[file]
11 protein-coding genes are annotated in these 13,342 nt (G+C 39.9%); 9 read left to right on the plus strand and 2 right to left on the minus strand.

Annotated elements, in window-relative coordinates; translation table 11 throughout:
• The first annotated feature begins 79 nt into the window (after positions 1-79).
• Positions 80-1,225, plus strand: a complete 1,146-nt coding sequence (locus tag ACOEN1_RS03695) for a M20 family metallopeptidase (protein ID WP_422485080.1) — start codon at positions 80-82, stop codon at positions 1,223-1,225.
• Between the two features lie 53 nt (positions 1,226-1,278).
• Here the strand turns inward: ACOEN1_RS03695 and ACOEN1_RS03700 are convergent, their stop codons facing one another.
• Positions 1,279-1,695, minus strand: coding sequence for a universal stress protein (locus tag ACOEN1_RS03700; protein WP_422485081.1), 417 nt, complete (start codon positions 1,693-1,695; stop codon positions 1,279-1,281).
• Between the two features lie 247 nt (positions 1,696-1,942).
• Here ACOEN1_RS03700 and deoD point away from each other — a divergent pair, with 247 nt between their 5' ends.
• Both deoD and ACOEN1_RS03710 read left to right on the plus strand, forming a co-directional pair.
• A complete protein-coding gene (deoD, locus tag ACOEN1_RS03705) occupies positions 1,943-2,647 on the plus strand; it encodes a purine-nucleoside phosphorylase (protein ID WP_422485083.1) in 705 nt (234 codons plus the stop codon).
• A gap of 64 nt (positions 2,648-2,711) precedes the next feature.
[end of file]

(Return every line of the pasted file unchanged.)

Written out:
11 protein-coding genes are annotated in these 13,342 nt (G+C 39.9%); 9 read left to right on the plus strand and 2 right to left on the minus strand.

Annotated elements, in window-relative coordinates; translation table 11 throughout:
• The first annotated feature begins 79 nt into the window (after positions 1-79).
• Positions 80-1,225, plus strand: a complete 1,146-nt coding sequence (locus tag ACOEN1_RS03695) for a M20 family metallopeptidase (protein ID WP_422485080.1) — start codon at positions 80-82, stop codon at positions 1,223-1,225.
• Between the two features lie 53 nt (positions 1,226-1,278).
• Here the strand turns inward: ACOEN1_RS03695 and ACOEN1_RS03700 are convergent, their stop codons facing one another.
• Positions 1,279-1,695, minus strand: coding sequence for a universal stress protein (locus tag ACOEN1_RS03700; protein WP_422485081.1), 417 nt, complete (start codon positions 1,693-1,695; stop codon positions 1,279-1,281).
• Between the two features lie 247 nt (positions 1,696-1,942).
• Here ACOEN1_RS03700 and deoD point away from each other — a divergent pair, with 247 nt between their 5' ends.
• Both deoD and ACOEN1_RS03710 read left to right on the plus strand, forming a co-directional pair.
• A complete protein-coding gene (deoD, locus tag ACOEN1_RS03705) occupies positions 1,943-2,647 on the plus strand; it encodes a purine-nucleoside phosphorylase (protein ID WP_422485083.1) in 705 nt (234 codons plus the stop codon).
• A gap of 64 nt (positions 2,648-2,711) precedes the next feature.